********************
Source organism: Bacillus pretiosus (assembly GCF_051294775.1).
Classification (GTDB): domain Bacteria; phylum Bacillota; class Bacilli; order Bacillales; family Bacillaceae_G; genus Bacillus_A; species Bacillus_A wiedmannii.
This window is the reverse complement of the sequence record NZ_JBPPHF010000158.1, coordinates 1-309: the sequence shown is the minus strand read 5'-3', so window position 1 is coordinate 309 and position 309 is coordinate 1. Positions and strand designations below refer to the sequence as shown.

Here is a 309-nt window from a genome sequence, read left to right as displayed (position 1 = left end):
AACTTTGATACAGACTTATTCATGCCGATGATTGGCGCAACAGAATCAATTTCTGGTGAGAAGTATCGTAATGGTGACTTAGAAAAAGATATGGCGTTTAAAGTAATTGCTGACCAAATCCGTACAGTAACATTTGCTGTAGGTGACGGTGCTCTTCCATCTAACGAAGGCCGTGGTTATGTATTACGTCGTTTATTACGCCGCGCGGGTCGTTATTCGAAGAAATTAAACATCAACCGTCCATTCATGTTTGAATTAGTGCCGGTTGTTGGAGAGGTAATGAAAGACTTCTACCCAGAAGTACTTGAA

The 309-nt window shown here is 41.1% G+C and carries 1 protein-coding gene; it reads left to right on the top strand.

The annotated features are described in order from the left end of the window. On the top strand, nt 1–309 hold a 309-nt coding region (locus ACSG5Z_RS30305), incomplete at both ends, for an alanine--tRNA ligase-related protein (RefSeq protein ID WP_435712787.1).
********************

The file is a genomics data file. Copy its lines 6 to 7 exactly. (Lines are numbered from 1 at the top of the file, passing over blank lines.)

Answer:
The 309-nt window shown here is 41.1% G+C and carries 1 protein-coding gene; it reads left to right on the top strand.

The annotated features are described in order from the left end of the window. On the top strand, nt 1–309 hold a 309-nt coding region (locus ACSG5Z_RS30305), incomplete at both ends, for an alanine--tRNA ligase-related protein (RefSeq protein ID WP_435712787.1).